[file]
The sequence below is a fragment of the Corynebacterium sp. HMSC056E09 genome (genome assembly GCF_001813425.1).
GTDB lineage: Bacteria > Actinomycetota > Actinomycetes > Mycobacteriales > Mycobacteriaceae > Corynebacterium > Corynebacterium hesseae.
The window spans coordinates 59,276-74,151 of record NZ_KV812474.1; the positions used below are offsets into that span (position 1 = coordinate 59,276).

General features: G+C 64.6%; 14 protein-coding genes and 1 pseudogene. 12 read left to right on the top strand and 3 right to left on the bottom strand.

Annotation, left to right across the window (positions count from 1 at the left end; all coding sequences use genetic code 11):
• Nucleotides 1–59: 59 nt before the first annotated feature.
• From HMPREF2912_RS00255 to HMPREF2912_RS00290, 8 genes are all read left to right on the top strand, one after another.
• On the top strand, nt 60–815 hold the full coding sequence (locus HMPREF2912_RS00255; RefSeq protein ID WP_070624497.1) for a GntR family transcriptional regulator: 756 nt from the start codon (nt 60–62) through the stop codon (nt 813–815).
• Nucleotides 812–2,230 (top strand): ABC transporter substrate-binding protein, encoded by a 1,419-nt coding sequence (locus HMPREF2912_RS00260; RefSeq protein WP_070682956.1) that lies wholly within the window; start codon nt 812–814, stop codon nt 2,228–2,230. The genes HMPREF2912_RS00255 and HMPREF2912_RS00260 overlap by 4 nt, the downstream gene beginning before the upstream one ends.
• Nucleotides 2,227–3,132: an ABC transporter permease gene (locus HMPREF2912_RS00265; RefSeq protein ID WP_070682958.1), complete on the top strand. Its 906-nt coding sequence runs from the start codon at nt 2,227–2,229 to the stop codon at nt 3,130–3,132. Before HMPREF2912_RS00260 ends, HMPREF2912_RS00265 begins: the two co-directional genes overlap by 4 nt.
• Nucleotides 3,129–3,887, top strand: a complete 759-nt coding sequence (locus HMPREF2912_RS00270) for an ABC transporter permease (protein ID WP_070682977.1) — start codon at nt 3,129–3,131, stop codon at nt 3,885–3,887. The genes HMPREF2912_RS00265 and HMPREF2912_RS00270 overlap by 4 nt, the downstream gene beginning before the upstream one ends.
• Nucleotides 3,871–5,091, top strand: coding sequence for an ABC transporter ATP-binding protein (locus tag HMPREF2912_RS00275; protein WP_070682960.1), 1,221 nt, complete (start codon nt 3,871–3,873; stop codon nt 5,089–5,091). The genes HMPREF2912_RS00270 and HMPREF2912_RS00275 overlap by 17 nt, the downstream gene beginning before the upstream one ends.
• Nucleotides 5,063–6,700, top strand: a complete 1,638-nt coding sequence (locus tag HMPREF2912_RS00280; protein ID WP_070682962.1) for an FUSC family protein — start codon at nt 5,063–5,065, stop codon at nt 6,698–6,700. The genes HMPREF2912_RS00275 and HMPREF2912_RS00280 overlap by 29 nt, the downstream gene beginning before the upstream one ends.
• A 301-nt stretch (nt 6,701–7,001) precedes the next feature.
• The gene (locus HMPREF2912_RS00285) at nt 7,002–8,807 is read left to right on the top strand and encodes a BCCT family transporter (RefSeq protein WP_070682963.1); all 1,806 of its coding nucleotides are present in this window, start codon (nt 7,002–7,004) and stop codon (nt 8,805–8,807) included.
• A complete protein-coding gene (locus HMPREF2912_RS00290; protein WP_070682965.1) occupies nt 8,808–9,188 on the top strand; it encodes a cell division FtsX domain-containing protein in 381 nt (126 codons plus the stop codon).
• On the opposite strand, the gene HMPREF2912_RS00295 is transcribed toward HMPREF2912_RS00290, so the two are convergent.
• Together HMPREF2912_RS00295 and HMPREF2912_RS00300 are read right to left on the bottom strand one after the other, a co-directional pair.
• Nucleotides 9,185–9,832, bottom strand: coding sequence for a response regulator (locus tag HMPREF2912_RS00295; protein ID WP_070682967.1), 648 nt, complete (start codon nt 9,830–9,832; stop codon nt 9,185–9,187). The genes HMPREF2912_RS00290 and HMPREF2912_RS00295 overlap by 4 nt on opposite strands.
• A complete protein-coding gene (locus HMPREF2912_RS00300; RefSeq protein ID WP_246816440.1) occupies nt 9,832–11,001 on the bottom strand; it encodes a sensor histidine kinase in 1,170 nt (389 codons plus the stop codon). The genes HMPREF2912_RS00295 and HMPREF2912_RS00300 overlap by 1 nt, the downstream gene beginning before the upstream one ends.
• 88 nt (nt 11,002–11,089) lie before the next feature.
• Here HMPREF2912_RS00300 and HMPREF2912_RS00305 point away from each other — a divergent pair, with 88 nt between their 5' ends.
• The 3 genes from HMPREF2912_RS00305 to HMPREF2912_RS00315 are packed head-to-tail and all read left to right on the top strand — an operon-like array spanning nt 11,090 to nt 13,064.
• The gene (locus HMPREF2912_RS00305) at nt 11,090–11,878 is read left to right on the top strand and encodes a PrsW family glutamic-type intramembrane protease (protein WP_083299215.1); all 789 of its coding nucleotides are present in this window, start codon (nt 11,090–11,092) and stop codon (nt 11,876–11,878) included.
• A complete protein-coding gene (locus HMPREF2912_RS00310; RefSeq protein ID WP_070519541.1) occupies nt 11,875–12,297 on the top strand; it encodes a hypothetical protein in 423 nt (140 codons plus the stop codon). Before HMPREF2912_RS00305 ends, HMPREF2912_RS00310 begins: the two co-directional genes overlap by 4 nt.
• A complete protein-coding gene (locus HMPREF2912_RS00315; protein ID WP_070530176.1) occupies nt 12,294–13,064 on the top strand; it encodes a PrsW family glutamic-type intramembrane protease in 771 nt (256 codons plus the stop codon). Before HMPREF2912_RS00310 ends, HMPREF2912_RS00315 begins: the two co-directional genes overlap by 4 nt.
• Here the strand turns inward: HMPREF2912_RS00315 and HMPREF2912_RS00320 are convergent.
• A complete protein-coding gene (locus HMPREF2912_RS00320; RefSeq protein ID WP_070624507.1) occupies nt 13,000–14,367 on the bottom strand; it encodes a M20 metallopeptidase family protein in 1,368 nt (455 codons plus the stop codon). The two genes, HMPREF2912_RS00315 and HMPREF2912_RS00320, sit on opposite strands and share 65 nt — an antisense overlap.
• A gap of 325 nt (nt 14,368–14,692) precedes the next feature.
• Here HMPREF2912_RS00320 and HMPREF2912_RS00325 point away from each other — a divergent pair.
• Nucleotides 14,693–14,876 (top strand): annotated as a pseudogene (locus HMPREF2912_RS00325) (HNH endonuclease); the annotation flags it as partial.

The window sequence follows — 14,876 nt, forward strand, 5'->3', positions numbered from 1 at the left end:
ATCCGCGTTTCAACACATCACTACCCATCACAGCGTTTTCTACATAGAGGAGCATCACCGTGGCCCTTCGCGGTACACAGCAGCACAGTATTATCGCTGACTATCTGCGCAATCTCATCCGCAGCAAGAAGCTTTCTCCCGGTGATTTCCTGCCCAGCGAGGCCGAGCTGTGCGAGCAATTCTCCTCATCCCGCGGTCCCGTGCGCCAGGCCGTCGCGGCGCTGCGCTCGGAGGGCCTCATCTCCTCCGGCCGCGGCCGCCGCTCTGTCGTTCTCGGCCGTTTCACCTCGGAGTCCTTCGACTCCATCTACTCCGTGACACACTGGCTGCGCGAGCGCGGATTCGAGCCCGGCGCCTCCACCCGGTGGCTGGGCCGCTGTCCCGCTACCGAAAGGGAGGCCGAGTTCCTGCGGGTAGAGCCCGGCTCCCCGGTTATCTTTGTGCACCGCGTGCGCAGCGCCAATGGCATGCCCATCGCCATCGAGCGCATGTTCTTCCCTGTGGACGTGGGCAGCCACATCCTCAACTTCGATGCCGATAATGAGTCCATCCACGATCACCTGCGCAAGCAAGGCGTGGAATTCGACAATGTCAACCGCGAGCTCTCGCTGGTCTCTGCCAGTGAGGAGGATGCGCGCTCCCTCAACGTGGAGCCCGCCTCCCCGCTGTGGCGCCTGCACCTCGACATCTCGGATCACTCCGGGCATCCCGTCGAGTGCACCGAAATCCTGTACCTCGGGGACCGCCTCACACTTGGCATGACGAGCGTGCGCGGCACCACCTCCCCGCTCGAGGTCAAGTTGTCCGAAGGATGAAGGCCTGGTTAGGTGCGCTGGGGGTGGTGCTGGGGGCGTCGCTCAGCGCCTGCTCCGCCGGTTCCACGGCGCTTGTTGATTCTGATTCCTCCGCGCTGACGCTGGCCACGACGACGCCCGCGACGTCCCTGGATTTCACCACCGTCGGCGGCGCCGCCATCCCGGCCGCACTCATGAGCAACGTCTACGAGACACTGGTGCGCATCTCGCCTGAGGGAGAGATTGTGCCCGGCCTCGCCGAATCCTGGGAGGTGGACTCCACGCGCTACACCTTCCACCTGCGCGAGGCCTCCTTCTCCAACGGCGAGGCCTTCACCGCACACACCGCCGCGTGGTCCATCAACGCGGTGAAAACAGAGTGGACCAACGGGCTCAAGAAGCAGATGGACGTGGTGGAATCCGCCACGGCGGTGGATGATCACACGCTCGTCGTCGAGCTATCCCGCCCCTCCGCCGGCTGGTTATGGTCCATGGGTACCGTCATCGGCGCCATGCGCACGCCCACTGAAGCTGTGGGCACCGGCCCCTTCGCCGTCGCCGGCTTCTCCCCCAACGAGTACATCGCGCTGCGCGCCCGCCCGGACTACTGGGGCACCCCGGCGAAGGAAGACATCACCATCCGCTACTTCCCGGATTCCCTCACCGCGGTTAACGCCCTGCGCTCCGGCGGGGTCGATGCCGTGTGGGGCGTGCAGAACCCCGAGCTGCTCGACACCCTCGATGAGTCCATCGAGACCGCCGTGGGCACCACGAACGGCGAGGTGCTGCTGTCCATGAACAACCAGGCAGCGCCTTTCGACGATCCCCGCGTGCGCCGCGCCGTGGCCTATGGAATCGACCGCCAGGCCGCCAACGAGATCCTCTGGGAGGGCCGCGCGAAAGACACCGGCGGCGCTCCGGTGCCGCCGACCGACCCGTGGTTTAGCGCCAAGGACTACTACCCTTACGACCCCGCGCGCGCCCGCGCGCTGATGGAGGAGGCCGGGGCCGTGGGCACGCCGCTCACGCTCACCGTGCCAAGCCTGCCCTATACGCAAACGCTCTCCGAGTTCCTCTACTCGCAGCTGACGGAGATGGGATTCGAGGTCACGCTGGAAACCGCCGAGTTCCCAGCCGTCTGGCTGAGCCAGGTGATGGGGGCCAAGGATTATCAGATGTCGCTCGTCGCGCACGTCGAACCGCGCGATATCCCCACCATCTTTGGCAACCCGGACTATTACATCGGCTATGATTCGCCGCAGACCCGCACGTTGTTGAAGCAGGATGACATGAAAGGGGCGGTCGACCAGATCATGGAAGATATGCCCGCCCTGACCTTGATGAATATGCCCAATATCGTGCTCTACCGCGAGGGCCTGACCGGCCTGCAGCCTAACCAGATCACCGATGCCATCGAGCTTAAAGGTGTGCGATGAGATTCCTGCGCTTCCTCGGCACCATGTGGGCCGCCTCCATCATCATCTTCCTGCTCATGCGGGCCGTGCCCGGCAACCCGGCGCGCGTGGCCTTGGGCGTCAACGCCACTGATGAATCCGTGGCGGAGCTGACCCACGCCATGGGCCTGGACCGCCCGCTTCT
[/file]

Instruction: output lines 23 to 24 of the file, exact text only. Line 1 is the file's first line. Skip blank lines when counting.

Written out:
• The 3 genes from HMPREF2912_RS00305 to HMPREF2912_RS00315 are packed head-to-tail and all read left to right on the top strand — an operon-like array spanning nt 11,090 to nt 13,064.
• The gene (locus HMPREF2912_RS00305) at nt 11,090–11,878 is read left to right on the top strand and encodes a PrsW family glutamic-type intramembrane protease (protein WP_083299215.1); all 789 of its coding nucleotides are present in this window, start codon (nt 11,090–11,092) and stop codon (nt 11,876–11,878) included.